To address this insufficiency, the U.S. Department of the Interior pursued rulemaking, first proposed in 2009 and culminating in a December 2015 publication of a final rule obligating lessees and operating rights owners to submit summaries of actual decommissioning expenditures incurred. Specifically, the final rule requires lessees to submit certified summaries of actual decommissioning expenditures incurred for certain decommissioning activities that are required under Subpart Q (i.e., plugging and abandonment of wells, removal of platforms and other facilities, and site clearance) within 120 days of completion of each such activity. The December 2015 rule failed to include pipeline decommissioning activities, which omission was remedied with publication of a November 2016 final rule. BSEE issued a Notice to Lessees and Operators (NTL No. 2016–N03) in April 2016, superseded by a revised NTL (No. 2017-N02) in March 2017 to allow consideration of pipelines, that provides guidance to subject lessees and ROW and RUE grant holders regarding submission of the required decommissioning cost summaries. The information obtained from offshore operators pursuant to these final rules is intended to help BSEE better estimate future decommissioning costs related to OCS leases, ROWs and RUEs. Armed with actual decommissioning expenditure data arising from recent activities, the agency expects that uncertainty over estimated decommissioning liability will decrease, which translates into more reliable financial assurance levels established by BOEM and imposed on operators as supplemental bonding.
Accordingly, BSEE now asserts in its Decommissioning Cost Estimates Online Query that it relies upon actual decommissioning expenditure data received from OCS operators since mid-2016 in developing its cost estimates. BSEE continues to make use of algorithms in developing these estimates but the algorithms are periodically reviewed and tweaked based on agency receipt and analysis of decommissioning data received from offshore operators.
As BSEE-estimated decommissioning liabilities are relied upon by BOEM in establishing supplemental financial assurance obligations imposed on a lessee on the OCS, there is keen interest amongst offshore operators in better understanding what factors are used by BSEE in deriving these estimates. In particular, a lessee faced with what it believes is an overly conservative BSEE decommissioning cost estimate that translates into BOEM demands for sizeable supplemental bonding of offshore facilities will want to better understand what assumptions were made by BSEE in determining its estimate.
Key elements of the BSEE cost estimates include:
Because BSEE’s perspective in establishing decommissioning cost estimates are different for those of, say, an individual lessee, it is not surprising that the lessee may view those cost estimates as overly conservative, which translates into relatively higher BOEM supplemental bonding requirements. A lessee often expects to conduct decommissioning activities at a lower cost, owing significantly to economies of scale in addressing multiple wells or facilities, together with possible cost savings attributable to limiting third-party profit and risk assumption contingencies. While a lessee instinctively may want to meet with BOEM representatives to discuss reducing the supplemental bonding amount, BOEM almost certainly will point back to the BSEE estimate and thus it is important that the lessee first consult with BSEE in hopes of reducing the estimate.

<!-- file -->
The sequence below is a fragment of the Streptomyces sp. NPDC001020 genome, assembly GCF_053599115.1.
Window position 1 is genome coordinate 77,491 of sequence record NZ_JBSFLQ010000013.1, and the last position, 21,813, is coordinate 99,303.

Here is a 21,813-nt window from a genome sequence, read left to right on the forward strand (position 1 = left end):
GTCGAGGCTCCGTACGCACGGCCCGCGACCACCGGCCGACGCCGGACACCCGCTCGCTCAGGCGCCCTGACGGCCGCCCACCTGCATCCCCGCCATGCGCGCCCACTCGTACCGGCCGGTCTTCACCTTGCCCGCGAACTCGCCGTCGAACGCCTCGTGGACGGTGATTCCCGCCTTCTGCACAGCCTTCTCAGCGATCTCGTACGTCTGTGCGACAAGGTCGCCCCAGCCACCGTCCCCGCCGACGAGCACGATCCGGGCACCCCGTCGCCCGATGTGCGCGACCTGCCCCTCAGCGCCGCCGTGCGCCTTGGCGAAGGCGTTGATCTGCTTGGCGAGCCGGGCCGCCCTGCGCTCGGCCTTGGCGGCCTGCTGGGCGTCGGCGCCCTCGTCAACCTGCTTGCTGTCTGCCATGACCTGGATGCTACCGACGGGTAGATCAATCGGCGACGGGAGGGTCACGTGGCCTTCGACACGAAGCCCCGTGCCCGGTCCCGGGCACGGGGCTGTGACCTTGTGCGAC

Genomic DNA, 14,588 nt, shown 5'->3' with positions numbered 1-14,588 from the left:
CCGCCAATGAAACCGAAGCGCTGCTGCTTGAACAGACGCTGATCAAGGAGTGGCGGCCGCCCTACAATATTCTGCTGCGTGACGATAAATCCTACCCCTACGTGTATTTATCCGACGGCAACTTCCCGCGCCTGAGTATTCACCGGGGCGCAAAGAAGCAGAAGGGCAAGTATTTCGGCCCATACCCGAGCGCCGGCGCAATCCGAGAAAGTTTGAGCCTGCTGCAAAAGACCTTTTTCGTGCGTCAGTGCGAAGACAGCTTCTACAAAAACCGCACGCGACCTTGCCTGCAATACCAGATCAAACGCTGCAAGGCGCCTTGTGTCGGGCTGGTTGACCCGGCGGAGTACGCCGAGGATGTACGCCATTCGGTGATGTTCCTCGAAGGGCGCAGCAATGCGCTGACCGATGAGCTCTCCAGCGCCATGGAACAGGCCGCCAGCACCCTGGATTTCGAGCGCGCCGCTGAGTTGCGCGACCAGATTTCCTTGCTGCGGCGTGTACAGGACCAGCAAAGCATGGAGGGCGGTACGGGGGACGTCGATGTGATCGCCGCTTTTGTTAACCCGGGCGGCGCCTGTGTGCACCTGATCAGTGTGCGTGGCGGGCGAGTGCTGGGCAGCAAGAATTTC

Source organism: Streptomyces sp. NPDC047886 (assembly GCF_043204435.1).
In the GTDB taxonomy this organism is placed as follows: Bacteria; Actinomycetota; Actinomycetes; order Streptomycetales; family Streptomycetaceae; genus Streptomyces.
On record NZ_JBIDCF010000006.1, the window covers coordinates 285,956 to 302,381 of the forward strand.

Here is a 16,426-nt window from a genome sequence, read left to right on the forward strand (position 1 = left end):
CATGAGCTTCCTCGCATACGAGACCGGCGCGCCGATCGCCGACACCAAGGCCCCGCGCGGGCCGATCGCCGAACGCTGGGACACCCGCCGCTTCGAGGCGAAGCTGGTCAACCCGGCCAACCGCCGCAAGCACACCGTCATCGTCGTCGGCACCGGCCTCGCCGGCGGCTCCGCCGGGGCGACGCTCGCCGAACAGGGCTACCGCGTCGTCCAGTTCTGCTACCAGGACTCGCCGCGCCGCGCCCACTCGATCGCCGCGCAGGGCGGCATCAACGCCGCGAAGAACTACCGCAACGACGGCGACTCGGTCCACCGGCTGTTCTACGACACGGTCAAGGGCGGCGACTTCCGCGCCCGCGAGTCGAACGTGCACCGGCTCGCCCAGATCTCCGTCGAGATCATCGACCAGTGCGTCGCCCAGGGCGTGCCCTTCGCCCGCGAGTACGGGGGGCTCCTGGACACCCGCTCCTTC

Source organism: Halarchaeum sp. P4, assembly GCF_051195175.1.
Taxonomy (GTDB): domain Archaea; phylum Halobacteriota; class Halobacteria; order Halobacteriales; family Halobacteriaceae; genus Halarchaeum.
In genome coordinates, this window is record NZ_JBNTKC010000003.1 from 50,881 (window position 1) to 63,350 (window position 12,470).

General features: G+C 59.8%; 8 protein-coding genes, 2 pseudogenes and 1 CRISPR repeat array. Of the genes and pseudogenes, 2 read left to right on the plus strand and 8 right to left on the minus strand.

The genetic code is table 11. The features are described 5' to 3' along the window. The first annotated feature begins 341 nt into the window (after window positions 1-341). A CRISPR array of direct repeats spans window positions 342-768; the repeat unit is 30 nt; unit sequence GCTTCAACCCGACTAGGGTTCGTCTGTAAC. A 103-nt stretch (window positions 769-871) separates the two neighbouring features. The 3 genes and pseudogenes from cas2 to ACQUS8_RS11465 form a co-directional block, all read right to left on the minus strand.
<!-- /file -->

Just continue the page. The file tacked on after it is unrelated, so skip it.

However, while lessees or other responsible parties may be afforded an opportunity to validate applicable decommissioning cost estimates with BSEE, owing to BSEE’s increased reliance on actual decommissioning cost summaries pursuant to the BSEE 2015-2016 rules, there is expected to be less agency tolerance for granting reductions in estimates. As a result, a party will be confronted with a relatively high hurdle to overcome in attempting to reduce a decommissioning estimate, which BSEE will view as reasonably defensible. Outside of factual errors made by BSEE in identifying covered facilities or estimating the costs, a party seeking to reduce a cost estimate should be prepared to provide substantive evidence if it hopes to successfully reduce the estimate.1 Such evidence may arise from industry publications, verified sources of past decommissioning activities using alternative techniques, or operator experience. The agency is unlikely to accept theoretical or non-verifiable work activities; confirmable evidence of work activities suitable to achieve BSEE objectives are required, with the understanding that the agency now has a growing repository of data supporting its estimate.
Over time, technologies will change or become more efficiently implemented, and BSEE may revise the factors used in developing its decommissioning estimates. But with the agency’s algorithms and methodologies now actively supported by a relatively constant flow of decommissioning cost summaries from fairly recent work activities, the agency viewpoint is that BSEE procedures have now converged into a more refined process for developing decommissioning cost estimates, and reductions to those estimates is the rare exception, rather than the rule.
1 One example of such evidence would be a signed contract (not a proposal or estimate of costs, but a signed contract) with a contractor for facility decommissioning activities that sets a fixed price to conduct the work. Unfortunately, such contracts typically are not entered into at the time of satisfying supplemental bonding requirements for the facilities in question.